a first central, axially extending cavity of generally square cross-section, the first cavity having a width;
a second central, axially extending cavity of generally circular cross-section, the second cavity having a maximum diameter that is smaller than the width of the first cavity; wherein the second cavity is disposed between the first cavity and the opening and the first cavity and second cavity are substantially continuous.
19. The baluster driver tool of claim 18, wherein the first cavity, second cavity and opening are substantially continuous.
20. The baluster driver tool of claim 19, wherein the opening has a width and the second cavity has a minimum diameter and the width of the opening is bigger than the minimum diameter of the second cavity.
21. The baluster driver tool of claim 20, wherein the second cavity tapers in cross section from the maximum diameter proximate the first cavity to the minimum diameter proximate the opening.
22. The baluster driver tool of claim 21, wherein the second cavity is surrounded by a wall and at least a portion of the second cavity wall is threaded.
23. The baluster driver tool of claim 1, wherein housing is shaped so as to be generally frusto-conical proximate its first end and generally cylindrical proximate its second end.
24. A method of connecting a baluster to a support, wherein the baluster is an elongated member having a first end and a second end and has a thread provided at the first end; the method comprising the steps of:
providing a housing having a connector for connecting the housing to a tool for rotating said housing and a baluster-engaging member for engaging the baluster;
connecting the housing to the tool;
engaging the baluster in the baluster-engaging member of the housing;
positioning the thread of the first end of the baluster on the support; and
activating the tool to rotate the housing and baluster to threadably connect the first end of the baluster to the support.
25. The method as defined in claim 24, wherein the baluster-engaging member comprises at least a first cavity complementary sized and shaped to receive the second end of the baluster therein and the step of engaging the baluster in the baluster-engaging member includes:
inserting the second end of the baluster into the first cavity.
26. The method as defined in claim 25, wherein the baluster-engaging member further comprises a second cavity of different width and cross-sectional configuration to the first cavity, the first and second cavities being substantially continuous with one another, and the step of inserting the second end of the baluster includes:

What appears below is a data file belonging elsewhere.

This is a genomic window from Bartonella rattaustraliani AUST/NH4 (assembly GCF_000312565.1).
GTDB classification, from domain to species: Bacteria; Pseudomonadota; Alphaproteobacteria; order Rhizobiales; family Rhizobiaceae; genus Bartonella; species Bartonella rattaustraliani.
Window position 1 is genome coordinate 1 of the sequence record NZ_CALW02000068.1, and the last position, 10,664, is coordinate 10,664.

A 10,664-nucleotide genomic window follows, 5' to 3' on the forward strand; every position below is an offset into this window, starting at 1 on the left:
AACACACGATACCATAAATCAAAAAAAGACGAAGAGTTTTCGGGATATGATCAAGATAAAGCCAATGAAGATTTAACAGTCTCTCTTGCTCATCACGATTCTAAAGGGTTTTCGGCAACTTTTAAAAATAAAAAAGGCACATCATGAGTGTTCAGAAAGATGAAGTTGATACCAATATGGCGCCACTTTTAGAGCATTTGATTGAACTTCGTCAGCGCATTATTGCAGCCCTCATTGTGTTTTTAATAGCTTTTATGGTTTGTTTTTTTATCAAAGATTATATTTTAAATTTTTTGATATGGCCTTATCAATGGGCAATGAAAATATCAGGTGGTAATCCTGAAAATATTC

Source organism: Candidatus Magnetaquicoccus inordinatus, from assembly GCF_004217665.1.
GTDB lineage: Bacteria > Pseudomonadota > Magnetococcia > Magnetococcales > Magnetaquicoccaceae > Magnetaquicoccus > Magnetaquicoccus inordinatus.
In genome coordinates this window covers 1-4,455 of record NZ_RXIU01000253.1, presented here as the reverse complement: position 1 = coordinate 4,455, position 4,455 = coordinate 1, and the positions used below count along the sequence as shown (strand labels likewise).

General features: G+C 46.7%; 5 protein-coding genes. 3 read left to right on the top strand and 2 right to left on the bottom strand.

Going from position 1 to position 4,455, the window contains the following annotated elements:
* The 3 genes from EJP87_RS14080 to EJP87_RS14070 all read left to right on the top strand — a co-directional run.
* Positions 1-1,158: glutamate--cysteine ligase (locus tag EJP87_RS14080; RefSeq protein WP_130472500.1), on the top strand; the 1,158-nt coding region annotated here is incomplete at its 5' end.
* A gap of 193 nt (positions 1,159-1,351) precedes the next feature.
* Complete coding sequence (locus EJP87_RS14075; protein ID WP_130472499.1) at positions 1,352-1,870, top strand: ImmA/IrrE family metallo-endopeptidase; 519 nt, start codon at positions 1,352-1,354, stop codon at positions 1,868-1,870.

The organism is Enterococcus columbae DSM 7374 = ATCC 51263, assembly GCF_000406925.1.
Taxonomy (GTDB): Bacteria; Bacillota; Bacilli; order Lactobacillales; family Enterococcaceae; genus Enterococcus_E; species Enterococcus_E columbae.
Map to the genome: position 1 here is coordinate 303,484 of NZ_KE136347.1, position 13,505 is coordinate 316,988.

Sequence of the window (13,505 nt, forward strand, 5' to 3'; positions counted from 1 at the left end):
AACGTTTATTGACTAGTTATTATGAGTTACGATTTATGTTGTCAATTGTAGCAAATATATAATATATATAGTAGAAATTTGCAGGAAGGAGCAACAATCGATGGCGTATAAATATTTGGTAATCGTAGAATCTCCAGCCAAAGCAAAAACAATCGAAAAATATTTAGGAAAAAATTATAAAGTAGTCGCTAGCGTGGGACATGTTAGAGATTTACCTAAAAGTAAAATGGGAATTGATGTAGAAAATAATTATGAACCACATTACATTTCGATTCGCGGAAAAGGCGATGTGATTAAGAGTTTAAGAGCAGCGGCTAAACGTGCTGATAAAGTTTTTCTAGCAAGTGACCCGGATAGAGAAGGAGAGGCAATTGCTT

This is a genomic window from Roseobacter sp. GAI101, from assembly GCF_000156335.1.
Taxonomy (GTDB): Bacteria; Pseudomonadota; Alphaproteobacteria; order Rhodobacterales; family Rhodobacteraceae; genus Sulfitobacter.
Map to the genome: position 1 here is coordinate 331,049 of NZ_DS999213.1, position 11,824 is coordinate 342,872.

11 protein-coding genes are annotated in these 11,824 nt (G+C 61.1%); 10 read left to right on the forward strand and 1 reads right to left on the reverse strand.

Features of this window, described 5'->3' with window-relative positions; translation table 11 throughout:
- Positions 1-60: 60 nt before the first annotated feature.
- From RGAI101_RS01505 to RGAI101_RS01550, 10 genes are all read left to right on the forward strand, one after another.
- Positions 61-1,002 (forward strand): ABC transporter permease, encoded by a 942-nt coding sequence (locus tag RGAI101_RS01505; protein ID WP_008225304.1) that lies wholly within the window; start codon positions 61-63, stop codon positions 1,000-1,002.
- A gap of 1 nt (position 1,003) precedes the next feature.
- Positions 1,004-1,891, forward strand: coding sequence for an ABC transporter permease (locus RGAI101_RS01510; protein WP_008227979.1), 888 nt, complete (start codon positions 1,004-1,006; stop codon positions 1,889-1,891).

inserting the second end until it is secured into one of the first and second cavities.
27. The method as defined in claim 26, wherein the second cavity includes an interior wall that is at least partially threaded; and the method further comprises the step of:
twisting the housing into contact with the second end of the baluster until the second end becomes wedged onto the threads on the interior walls of the second cavity.
28. The method as defined in claim 24, wherein the housing includes a opening formed therein and the step of connecting the housing to a rotary tool includes:
inserting a first end of a complementary sized and shaped drive shaft into the opening; and
locking the first end of the drive shaft into the housing so that the housing and drive shaft are connected together for rotational movement about the longitudinal axis of the housing.
29. The method as defined in claim 28, wherein the step of locking the drive shaft in the opening includes the step of:
providing an indentation on one of the drive shaft and a wall surrounding the opening;
providing a complementary shaped and sized projection on the other of the drive shaft and the wall; and
sliding the drive shaft into the opening until the projection becomes engaged in the indentation.
30. The method as defined in claim 29, further comprising the steps of:
inserting a second end of the drive shaft into a chuck of a drill; and
securing the second end of the drive shaft within the chuck.
Description
BACKGROUND OF THE INVENTION

1. Technical Field

This invention generally relates to woodworking tools. More particularly, the invention relates to a tool for installing balusters and to a method of using the tool. Specifically, the invention relates to a baluster driver tool which is attachable to a rotary tool and causes a threaded end of the baluster to be rotated into a sill plate or stair tread, and to a method of using the driver tool.

2. Background Information

Railings are typically constructed as safety features along staircases and on upper floor landings or balconies. The railings generally have a hand rail and shoe rail which lie parallel to each other and are connected together by a series of spaced apart, vertical balusters. A newel post is provided at one end of the railing. The shoe rail may be replaced with another lower support such as a sill plate or stair tread.